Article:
“I didn’t choose education as my life’s work — education chose me.”

Growing up right outside of the Five Points (Duffyfield) housing projects of New Bern, I understood from a young age what it felt like to live without — without a consistent meal three times a day and without the support of an educational system designed for my success. Through my life journey, I’ve embraced the principle that the best lesson learned is a lesson experienced. My experience with childhood hunger laid the foundation for my fearlessness and strengthened my desire to advocate for children facing similar struggles. I dedicated my career to ensuring that no child under my watch had to go through what I went through.

I didn’t choose education as my life’s work — education chose me. While studying for my master’s degree, I was invited to coach football at New Bern High School. After coaching, I taught math for four years and later became the Assistant Principal at Tucker Creek Middle School. Since then, I’ve committed my time and energy to serving the needs of the community that shaped me. With over 20 years as an educator, I still feel just as excited to impact the lives of youth as I did when I first started.

As a transformational specialist, I am student-centered to the core. I use my ability to connect with students to help turn failing schools around for the better. In rural areas, where successful outlooks are often limited, and no one believes they can do better, I invest in children and the educational systems in place. I’ve learned that if you believe in children, they will believe in you and ultimately themselves. As a child, I was always told that I couldn’t — that I was too small, too slow, or not enough. The setbacks that I faced fuel me to drive my students to succeed. To witness the success of a child and feel the joy of their triumph is priceless. When my students succeed, that is the ultimate reward. Their success despite their challenges motivates me to do the work that I do.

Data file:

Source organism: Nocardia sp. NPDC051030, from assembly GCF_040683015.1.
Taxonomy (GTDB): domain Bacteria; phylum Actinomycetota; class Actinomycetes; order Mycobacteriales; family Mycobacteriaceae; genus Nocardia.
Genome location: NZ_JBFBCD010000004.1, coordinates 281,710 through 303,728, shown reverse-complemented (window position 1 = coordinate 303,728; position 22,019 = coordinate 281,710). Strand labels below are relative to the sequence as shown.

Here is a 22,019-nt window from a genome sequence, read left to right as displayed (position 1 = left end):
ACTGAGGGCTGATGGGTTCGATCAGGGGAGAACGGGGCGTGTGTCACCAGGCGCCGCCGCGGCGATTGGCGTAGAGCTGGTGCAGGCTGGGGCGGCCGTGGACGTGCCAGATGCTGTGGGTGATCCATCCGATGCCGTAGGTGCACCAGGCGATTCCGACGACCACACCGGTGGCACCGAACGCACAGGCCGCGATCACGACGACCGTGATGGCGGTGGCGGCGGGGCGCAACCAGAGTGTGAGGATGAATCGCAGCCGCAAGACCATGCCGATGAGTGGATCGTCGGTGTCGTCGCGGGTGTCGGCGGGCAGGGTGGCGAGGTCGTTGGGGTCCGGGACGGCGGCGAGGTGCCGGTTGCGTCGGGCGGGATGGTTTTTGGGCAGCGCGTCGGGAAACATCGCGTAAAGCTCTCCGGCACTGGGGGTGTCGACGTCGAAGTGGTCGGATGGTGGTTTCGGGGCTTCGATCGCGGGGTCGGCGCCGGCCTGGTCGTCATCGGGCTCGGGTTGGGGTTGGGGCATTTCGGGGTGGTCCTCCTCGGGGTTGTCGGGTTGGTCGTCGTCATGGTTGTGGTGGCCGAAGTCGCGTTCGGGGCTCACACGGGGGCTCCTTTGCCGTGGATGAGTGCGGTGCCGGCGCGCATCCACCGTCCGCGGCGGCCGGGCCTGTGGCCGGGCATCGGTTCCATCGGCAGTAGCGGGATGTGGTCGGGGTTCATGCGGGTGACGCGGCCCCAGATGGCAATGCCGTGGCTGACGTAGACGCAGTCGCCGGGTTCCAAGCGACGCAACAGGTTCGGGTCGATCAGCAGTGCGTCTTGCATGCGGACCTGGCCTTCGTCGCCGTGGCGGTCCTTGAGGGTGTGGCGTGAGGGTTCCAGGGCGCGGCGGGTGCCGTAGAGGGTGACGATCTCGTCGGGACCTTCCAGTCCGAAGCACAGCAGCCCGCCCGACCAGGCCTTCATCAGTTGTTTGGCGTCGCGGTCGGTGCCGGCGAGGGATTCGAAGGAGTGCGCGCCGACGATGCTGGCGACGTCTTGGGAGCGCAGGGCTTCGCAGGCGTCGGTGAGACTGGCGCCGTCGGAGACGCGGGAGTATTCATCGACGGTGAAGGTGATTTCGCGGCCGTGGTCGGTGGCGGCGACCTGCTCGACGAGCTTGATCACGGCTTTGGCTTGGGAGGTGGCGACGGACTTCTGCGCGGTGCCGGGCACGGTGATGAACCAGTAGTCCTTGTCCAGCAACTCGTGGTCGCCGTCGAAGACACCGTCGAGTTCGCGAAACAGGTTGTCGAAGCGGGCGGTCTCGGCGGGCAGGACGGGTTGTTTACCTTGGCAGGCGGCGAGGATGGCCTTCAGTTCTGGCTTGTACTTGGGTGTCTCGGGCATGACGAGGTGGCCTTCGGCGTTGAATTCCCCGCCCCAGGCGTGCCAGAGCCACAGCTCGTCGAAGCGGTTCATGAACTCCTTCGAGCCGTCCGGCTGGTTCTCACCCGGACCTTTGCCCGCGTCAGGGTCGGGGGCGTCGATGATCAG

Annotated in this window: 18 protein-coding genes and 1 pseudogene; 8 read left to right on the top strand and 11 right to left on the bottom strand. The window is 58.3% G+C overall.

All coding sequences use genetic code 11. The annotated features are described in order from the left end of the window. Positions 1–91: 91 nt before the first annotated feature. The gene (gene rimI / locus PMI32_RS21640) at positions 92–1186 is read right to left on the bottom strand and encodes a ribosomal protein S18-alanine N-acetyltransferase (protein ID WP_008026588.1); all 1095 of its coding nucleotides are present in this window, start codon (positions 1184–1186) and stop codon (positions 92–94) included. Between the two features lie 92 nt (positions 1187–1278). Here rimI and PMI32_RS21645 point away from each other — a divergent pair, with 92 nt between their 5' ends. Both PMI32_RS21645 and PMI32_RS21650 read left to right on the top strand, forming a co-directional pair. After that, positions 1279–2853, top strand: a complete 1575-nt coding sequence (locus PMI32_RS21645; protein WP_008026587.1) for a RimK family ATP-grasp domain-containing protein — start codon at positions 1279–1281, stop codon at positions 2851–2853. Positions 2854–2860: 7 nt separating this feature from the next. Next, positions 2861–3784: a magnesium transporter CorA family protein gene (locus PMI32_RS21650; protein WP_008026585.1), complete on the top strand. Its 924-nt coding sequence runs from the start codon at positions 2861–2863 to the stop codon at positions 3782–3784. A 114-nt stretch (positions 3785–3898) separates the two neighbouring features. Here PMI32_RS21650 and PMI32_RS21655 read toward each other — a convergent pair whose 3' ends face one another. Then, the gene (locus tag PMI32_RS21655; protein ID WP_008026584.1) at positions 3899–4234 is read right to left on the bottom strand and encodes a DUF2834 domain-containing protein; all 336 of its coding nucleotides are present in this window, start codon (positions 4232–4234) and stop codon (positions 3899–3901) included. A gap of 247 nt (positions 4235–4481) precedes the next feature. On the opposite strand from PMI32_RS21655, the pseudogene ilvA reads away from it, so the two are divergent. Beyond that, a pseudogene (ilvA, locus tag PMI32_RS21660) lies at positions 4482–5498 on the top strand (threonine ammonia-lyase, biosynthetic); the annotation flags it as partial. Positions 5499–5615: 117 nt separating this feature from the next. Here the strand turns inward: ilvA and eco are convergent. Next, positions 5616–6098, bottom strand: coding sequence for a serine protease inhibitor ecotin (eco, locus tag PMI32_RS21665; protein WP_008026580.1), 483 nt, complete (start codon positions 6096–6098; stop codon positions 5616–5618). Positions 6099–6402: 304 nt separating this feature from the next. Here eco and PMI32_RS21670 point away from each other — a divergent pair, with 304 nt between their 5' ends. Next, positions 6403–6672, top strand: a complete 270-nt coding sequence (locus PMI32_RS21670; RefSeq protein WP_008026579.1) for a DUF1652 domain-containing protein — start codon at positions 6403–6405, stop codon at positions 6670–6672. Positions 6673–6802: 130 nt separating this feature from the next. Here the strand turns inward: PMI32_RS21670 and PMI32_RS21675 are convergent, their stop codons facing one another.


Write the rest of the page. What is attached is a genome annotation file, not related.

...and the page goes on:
“The best lesson learned is a lesson experienced.”

When our life’s work is inspired by passion and grit, it allows us to tap into our personal strengths and gives us the energy to excel. For me, fear plays a dual role in this process. The fear of failure both scares and encourages me to keep myself and others afloat. When helping to guide the educators who are leading our children, I focus on the importance of being proactive and constantly identifying opportunities for growth.

In my professional journey, the obstacles I’ve faced have become stepping stones towards success. At times, my passion, lively spirit, and willingness to laugh have been misunderstood by others. However, there is great value in laughter and positivity in education and in life. The ability to laugh with students and relate to them on their level not only helps motivate them, but also helps instill their trust in your leadership. By using laughter as a healing mechanism, I’ve been able to create a positive energy that allows me to connect with people from all walks of life.

At West Craven High School, success is not simply defined by the educational achievements of our students. Our mission is to maintain high academic standards, build meaningful relationships, and collaborate with our community to provide equitable and quality education for every student. It is our goal to invest in students and send them back out into the world more prepared than when they first entered our doors. We have created a vivacious culture and student environment because of the innovations we have put in place. Initiatives like our lunch “power hour” and breakfast program have resulted in higher proficiency scores, lower detention rates, and increased student engagement.

By showing students the importance of having the strength to not quit, we encourage them to find their success on the other side of fear. No matter how you start, and no matter where you come from, you can still finish the race if you believe in yourself.

Tabari Wallace
NC Principal of the Year

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